Saturday, June 29, 2013

OSHA in the Workplace

If you operate in the construction or manufacturing industry, you’re likely familiar with the Occupational Safety & Health Administration, or OSHA. OSHA can be a scary acronym, but understanding their practices and why they’re important can alleviate some of that confusion and stress.

We've compiled some basic tips when communicating with OSHA before and during an inspection:

  • OSHA exists to ensure safe working conditions, and to help you avoid citations rather than just give them.
  • When an OSHA Inspector arrives at your office, factory or construction site, it’s perfectly acceptable to ask for their credentials and verify they are who they say they are. If something seems not quite right, call the OSHA regional office.
  • Wait until the proper person arrives before authorizing the inspection to begin. The Inspector may have a lot of questions regarding safety and business practices, and you want to have a properly-trained employee there to answer these questions.
  • Keep copies of any documentation provided to OSHA during the inspection, and try and record the things they are recording. Inspections may result in further questions and investigations, and you want to have comprehensive documents to refer to.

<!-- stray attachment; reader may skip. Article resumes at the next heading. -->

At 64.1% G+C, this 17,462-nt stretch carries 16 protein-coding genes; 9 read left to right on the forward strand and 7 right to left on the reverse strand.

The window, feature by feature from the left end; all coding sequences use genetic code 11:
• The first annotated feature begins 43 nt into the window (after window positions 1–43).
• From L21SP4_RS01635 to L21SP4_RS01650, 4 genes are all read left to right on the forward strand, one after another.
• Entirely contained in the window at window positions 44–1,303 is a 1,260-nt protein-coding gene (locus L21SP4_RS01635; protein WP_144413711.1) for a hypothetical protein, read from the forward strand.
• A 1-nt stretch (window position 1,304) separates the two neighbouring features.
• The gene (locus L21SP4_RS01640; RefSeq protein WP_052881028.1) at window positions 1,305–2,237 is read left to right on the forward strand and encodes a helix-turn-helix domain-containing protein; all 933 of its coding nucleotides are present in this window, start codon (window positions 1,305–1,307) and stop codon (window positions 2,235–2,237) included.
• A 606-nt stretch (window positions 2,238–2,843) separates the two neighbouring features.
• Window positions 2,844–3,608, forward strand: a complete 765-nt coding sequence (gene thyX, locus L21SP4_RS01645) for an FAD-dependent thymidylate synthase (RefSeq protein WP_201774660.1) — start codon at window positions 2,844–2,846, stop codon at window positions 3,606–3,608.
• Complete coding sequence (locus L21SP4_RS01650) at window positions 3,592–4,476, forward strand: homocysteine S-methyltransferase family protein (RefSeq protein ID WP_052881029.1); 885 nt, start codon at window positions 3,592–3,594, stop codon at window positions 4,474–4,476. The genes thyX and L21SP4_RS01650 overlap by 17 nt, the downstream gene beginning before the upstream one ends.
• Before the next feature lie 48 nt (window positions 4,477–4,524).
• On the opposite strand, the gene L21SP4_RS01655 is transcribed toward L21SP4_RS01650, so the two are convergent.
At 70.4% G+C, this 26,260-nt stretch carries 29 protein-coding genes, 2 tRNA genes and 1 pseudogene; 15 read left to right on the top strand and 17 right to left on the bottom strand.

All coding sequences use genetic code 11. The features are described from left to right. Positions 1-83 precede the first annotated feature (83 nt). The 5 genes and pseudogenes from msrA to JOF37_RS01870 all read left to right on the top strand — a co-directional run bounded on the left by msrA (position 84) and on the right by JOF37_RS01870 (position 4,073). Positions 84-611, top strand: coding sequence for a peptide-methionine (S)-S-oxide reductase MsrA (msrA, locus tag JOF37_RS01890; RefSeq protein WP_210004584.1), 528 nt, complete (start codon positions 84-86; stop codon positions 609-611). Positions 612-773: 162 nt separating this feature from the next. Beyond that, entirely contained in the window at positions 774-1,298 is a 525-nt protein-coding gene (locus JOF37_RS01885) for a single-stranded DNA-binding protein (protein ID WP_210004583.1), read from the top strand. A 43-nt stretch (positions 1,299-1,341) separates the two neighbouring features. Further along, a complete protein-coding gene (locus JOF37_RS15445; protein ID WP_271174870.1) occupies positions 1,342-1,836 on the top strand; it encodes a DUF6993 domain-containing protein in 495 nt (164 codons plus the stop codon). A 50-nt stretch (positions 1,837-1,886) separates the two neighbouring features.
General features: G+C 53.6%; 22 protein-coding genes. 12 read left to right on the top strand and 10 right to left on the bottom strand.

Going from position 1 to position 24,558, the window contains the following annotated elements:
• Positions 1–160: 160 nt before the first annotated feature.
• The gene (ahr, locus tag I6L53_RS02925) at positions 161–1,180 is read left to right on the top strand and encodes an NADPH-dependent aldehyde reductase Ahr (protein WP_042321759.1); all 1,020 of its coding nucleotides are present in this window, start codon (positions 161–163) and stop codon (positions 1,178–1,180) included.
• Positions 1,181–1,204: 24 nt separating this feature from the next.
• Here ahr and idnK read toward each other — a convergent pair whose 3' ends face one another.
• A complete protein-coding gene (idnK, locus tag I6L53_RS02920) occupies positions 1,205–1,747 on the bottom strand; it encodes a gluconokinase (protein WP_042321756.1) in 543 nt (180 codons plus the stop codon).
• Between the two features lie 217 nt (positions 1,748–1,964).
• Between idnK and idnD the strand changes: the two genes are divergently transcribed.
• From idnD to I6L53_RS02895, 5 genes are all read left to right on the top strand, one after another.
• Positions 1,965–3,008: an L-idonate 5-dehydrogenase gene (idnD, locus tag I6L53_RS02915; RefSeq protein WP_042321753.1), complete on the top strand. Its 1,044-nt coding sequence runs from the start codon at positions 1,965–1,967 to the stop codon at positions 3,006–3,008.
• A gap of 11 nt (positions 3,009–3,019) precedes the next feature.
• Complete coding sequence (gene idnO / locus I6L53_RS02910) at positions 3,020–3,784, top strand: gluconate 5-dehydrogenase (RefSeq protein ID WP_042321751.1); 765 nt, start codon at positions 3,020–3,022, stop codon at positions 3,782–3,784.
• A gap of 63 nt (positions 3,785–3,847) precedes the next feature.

• If you’re issued citations you agree with, pay them! You will have a limited time frame to make payment, or penalties may be issued.
  • If you’re issued any citations you don’t agree with, take the extra step to set up an informal conference. Present your side of the story, give evidence, bring records, and show good faith efforts for your corrective actions.

So what can you do to be ready?

  • Train your employees! Especially the person at the front desk, or the first point of contact for your business.
  • Make a checklist with a “What to Expect” list for your employees. OSHA Inspectors often arrive after unexpected accidents—you don’t want confused employees assisting an Inspector during a potentially critical time.
  • Make a readily-available inspection kit. Include contact numbers (HR, store manager, etc.), camera, pencils/pens and measuring tape.
  • Review your safety policy ever 7 years, and have appropriate training so employees know it’s serious and relevant.
  • Post safety and labor-related posters in well-seen areas, and update them frequently.
  • Contact OSHA to find out which safety standards apply to your business and implement policies specific to those standards.

It's important to keep safety a top priority. If a citation is discovered, it will be a fine. Non-payment of fines and failure to correct issues can end up being extremely costly to your business and sometimes you perso

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